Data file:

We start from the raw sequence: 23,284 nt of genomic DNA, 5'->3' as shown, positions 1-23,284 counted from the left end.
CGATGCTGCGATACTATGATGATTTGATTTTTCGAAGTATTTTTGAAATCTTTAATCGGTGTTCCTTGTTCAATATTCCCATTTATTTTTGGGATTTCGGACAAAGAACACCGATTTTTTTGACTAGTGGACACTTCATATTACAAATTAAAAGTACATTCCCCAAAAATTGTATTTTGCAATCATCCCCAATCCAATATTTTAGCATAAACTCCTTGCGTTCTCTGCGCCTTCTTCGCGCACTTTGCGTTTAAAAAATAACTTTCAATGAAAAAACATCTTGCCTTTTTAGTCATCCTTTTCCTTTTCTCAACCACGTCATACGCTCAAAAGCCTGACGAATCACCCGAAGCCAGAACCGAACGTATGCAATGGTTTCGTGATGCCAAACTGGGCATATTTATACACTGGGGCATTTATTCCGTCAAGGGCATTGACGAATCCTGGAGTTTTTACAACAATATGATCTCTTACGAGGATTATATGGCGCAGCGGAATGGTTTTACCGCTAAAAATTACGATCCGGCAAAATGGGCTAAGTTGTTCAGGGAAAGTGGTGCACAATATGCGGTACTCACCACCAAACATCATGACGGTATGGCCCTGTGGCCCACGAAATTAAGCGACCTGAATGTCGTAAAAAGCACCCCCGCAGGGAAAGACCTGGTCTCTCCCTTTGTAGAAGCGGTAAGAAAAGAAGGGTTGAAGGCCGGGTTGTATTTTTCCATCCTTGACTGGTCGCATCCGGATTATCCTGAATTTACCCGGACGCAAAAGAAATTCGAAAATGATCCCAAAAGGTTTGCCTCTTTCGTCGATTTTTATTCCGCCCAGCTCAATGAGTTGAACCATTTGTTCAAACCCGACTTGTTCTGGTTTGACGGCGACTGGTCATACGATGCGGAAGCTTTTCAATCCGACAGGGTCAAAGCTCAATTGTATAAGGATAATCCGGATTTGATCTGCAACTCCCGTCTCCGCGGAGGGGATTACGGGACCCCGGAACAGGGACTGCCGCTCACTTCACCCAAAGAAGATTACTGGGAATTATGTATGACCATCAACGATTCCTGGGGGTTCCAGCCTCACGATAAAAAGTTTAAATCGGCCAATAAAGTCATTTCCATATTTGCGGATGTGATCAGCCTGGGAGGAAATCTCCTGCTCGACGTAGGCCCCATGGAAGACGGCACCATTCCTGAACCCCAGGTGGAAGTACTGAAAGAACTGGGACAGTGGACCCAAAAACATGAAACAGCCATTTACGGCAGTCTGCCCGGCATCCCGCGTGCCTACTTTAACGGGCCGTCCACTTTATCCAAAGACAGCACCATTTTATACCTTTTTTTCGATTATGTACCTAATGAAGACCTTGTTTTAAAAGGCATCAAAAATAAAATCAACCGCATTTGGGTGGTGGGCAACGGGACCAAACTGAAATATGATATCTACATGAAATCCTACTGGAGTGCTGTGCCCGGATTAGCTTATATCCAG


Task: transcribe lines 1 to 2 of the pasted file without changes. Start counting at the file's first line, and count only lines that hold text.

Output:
We start from the raw sequence: 23,284 nt of genomic DNA, 5'->3' as shown, positions 1-23,284 counted from the left end.
CGATGCTGCGATACTATGATGATTTGATTTTTCGAAGTATTTTTGAAATCTTTAATCGGTGTTCCTTGTTCAATATTCCCATTTATTTTTGGGATTTCGGACAAAGAACACCGATTTTTTTGACTAGTGGACACTTCATATTACAAATTAAAAGTACATTCCCCAAAAATTGTATTTTGCAATCATCCCCAATCCAATATTTTAGCATAAACTCCTTGCGTTCTCTGCGCCTTCTTCGCGCACTTTGCGTTTAAAAAATAACTTTCAATGAAAAAACATCTTGCCTTTTTAGTCATCCTTTTCCTTTTCTCAACCACGTCATACGCTCAAAAGCCTGACGAATCACCCGAAGCCAGAACCGAACGTATGCAATGGTTTCGTGATGCCAAACTGGGCATATTTATACACTGGGGCATTTATTCCGTCAAGGGCATTGACGAATCCTGGAGTTTTTACAACAATATGATCTCTTACGAGGATTATATGGCGCAGCGGAATGGTTTTACCGCTAAAAATTACGATCCGGCAAAATGGGCTAAGTTGTTCAGGGAAAGTGGTGCACAATATGCGGTACTCACCACCAAACATCATGACGGTATGGCCCTGTGGCCCACGAAATTAAGCGACCTGAATGTCGTAAAAAGCACCCCCGCAGGGAAAGACCTGGTCTCTCCCTTTGTAGAAGCGGTAAGAAAAGAAGGGTTGAAGGCCGGGTTGTATTTTTCCATCCTTGACTGGTCGCATCCGGATTATCCTGAATTTACCCGGACGCAAAAGAAATTCGAAAATGATCCCAAAAGGTTTGCCTCTTTCGTCGATTTTTATTCCGCCCAGCTCAATGAGTTGAACCATTTGTTCAAACCCGACTTGTTCTGGTTTGACGGCGACTGGTCATACGATGCGGAAGCTTTTCAATCCGACAGGGTCAAAGCTCAATTGTATAAGGATAATCCGGATTTGATCTGCAACTCCCGTCTCCGCGGAGGGGATTACGGGACCCCGGAACAGGGACTGCCGCTCACTTCACCCAAAGAAGATTACTGGGAATTATGTATGACCATCAACGATTCCTGGGGGTTCCAGCCTCACGATAAAAAGTTTAAATCGGCCAATAAAGTCATTTCCATATTTGCGGATGTGATCAGCCTGGGAGGAAATCTCCTGCTCGACGTAGGCCCCATGGAAGACGGCACCATTCCTGAACCCCAGGTGGAAGTACTGAAAGAACTGGGACAGTGGACCCAAAAACATGAAACAGCCATTTACGGCAGTCTGCCCGGCATCCCGCGTGCCTACTTTAACGGGCCGTCCACTTTATCCAAAGACAGCACCATTTTATACCTTTTTTTCGATTATGTACCTAATGAAGACCTTGTTTTAAAAGGCATCAAAAATAAAATCAACCGCATTTGGGTGGTGGGCAACGGGACCAAACTGAAATATGATATCTACATGAAATCCTACTGGAGTGCTGTGCCCGGATTAGCTTATATCCAG